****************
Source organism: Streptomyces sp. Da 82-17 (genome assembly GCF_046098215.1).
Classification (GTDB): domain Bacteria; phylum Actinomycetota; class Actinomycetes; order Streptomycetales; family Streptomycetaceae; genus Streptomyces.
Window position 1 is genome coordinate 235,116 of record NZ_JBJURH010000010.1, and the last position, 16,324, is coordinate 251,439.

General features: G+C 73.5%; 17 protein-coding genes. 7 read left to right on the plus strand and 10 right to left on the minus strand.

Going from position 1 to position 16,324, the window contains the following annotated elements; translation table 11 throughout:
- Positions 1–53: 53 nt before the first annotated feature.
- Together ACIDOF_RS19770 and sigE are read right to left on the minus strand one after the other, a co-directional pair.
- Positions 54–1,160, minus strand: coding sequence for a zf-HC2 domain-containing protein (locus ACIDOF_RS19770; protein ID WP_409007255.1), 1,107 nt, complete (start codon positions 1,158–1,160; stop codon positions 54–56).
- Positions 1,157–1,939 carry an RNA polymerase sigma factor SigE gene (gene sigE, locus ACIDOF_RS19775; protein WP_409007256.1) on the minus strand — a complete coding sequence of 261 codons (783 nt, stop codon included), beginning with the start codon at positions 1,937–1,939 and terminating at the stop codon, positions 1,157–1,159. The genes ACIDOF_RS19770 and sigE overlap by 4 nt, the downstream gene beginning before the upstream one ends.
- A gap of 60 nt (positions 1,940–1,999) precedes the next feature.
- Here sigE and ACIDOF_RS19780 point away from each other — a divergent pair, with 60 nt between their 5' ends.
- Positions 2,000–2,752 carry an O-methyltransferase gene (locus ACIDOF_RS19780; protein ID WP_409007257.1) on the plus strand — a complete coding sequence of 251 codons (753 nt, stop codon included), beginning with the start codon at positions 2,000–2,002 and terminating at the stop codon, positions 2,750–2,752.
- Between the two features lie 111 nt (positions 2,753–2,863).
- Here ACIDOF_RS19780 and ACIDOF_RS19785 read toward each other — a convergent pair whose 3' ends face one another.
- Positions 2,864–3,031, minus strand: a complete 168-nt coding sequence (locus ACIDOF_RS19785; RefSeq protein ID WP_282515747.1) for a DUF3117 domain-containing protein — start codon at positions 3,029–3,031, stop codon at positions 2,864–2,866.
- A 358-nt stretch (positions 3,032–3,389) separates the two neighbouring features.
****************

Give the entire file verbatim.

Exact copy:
Source organism: Streptomyces sp. Da 82-17 (genome assembly GCF_046098215.1).
Classification (GTDB): domain Bacteria; phylum Actinomycetota; class Actinomycetes; order Streptomycetales; family Streptomycetaceae; genus Streptomyces.
Window position 1 is genome coordinate 235,116 of record NZ_JBJURH010000010.1, and the last position, 16,324, is coordinate 251,439.

General features: G+C 73.5%; 17 protein-coding genes. 7 read left to right on the plus strand and 10 right to left on the minus strand.

Going from position 1 to position 16,324, the window contains the following annotated elements; translation table 11 throughout:
- Positions 1–53: 53 nt before the first annotated feature.
- Together ACIDOF_RS19770 and sigE are read right to left on the minus strand one after the other, a co-directional pair.
- Positions 54–1,160, minus strand: coding sequence for a zf-HC2 domain-containing protein (locus ACIDOF_RS19770; protein ID WP_409007255.1), 1,107 nt, complete (start codon positions 1,158–1,160; stop codon positions 54–56).
- Positions 1,157–1,939 carry an RNA polymerase sigma factor SigE gene (gene sigE, locus ACIDOF_RS19775; protein WP_409007256.1) on the minus strand — a complete coding sequence of 261 codons (783 nt, stop codon included), beginning with the start codon at positions 1,937–1,939 and terminating at the stop codon, positions 1,157–1,159. The genes ACIDOF_RS19770 and sigE overlap by 4 nt, the downstream gene beginning before the upstream one ends.
- A gap of 60 nt (positions 1,940–1,999) precedes the next feature.
- Here sigE and ACIDOF_RS19780 point away from each other — a divergent pair, with 60 nt between their 5' ends.
- Positions 2,000–2,752 carry an O-methyltransferase gene (locus ACIDOF_RS19780; protein ID WP_409007257.1) on the plus strand — a complete coding sequence of 251 codons (753 nt, stop codon included), beginning with the start codon at positions 2,000–2,002 and terminating at the stop codon, positions 2,750–2,752.
- Between the two features lie 111 nt (positions 2,753–2,863).
- Here ACIDOF_RS19780 and ACIDOF_RS19785 read toward each other — a convergent pair whose 3' ends face one another.
- Positions 2,864–3,031, minus strand: a complete 168-nt coding sequence (locus ACIDOF_RS19785; RefSeq protein ID WP_282515747.1) for a DUF3117 domain-containing protein — start codon at positions 3,029–3,031, stop codon at positions 2,864–2,866.
- A 358-nt stretch (positions 3,032–3,389) separates the two neighbouring features.